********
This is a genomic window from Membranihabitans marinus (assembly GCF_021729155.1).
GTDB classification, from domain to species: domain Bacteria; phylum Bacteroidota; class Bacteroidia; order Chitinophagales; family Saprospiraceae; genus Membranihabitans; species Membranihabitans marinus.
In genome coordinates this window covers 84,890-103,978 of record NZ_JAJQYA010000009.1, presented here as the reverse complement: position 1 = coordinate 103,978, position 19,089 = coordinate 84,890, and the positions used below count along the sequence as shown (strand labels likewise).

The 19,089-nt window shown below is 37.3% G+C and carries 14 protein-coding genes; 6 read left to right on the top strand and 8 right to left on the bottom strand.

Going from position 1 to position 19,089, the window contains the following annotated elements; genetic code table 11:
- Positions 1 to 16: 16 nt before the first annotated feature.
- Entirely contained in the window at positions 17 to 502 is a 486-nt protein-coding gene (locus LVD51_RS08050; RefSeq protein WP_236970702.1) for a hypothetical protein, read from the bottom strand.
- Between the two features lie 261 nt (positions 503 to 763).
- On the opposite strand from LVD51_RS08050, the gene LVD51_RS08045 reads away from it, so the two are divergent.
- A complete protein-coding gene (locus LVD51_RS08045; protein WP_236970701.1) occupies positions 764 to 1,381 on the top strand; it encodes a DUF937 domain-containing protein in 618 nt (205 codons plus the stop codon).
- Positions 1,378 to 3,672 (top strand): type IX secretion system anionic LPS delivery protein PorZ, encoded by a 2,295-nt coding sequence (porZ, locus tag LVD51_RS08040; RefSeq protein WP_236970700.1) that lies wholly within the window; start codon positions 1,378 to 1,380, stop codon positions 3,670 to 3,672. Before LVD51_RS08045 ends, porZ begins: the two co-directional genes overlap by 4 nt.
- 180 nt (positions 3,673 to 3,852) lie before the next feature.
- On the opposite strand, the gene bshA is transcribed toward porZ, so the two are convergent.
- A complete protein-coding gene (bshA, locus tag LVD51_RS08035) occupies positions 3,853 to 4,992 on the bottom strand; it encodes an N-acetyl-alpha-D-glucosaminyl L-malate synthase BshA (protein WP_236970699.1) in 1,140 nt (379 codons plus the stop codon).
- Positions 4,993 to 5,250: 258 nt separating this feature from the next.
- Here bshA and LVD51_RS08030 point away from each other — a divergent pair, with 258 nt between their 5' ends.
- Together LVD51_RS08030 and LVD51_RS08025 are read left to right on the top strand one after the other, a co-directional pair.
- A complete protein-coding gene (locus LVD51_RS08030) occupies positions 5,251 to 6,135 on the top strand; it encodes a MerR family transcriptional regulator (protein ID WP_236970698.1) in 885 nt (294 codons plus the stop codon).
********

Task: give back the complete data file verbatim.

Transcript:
This is a genomic window from Membranihabitans marinus (assembly GCF_021729155.1).
GTDB classification, from domain to species: domain Bacteria; phylum Bacteroidota; class Bacteroidia; order Chitinophagales; family Saprospiraceae; genus Membranihabitans; species Membranihabitans marinus.
In genome coordinates this window covers 84,890-103,978 of record NZ_JAJQYA010000009.1, presented here as the reverse complement: position 1 = coordinate 103,978, position 19,089 = coordinate 84,890, and the positions used below count along the sequence as shown (strand labels likewise).

The 19,089-nt window shown below is 37.3% G+C and carries 14 protein-coding genes; 6 read left to right on the top strand and 8 right to left on the bottom strand.

Going from position 1 to position 19,089, the window contains the following annotated elements; genetic code table 11:
- Positions 1 to 16: 16 nt before the first annotated feature.
- Entirely contained in the window at positions 17 to 502 is a 486-nt protein-coding gene (locus LVD51_RS08050; RefSeq protein WP_236970702.1) for a hypothetical protein, read from the bottom strand.
- Between the two features lie 261 nt (positions 503 to 763).
- On the opposite strand from LVD51_RS08050, the gene LVD51_RS08045 reads away from it, so the two are divergent.
- A complete protein-coding gene (locus LVD51_RS08045; protein WP_236970701.1) occupies positions 764 to 1,381 on the top strand; it encodes a DUF937 domain-containing protein in 618 nt (205 codons plus the stop codon).
- Positions 1,378 to 3,672 (top strand): type IX secretion system anionic LPS delivery protein PorZ, encoded by a 2,295-nt coding sequence (porZ, locus tag LVD51_RS08040; RefSeq protein WP_236970700.1) that lies wholly within the window; start codon positions 1,378 to 1,380, stop codon positions 3,670 to 3,672. Before LVD51_RS08045 ends, porZ begins: the two co-directional genes overlap by 4 nt.
- 180 nt (positions 3,673 to 3,852) lie before the next feature.
- On the opposite strand, the gene bshA is transcribed toward porZ, so the two are convergent.
- A complete protein-coding gene (bshA, locus tag LVD51_RS08035) occupies positions 3,853 to 4,992 on the bottom strand; it encodes an N-acetyl-alpha-D-glucosaminyl L-malate synthase BshA (protein WP_236970699.1) in 1,140 nt (379 codons plus the stop codon).
- Positions 4,993 to 5,250: 258 nt separating this feature from the next.
- Here bshA and LVD51_RS08030 point away from each other — a divergent pair, with 258 nt between their 5' ends.
- Together LVD51_RS08030 and LVD51_RS08025 are read left to right on the top strand one after the other, a co-directional pair.
- A complete protein-coding gene (locus LVD51_RS08030) occupies positions 5,251 to 6,135 on the top strand; it encodes a MerR family transcriptional regulator (protein ID WP_236970698.1) in 885 nt (294 codons plus the stop codon).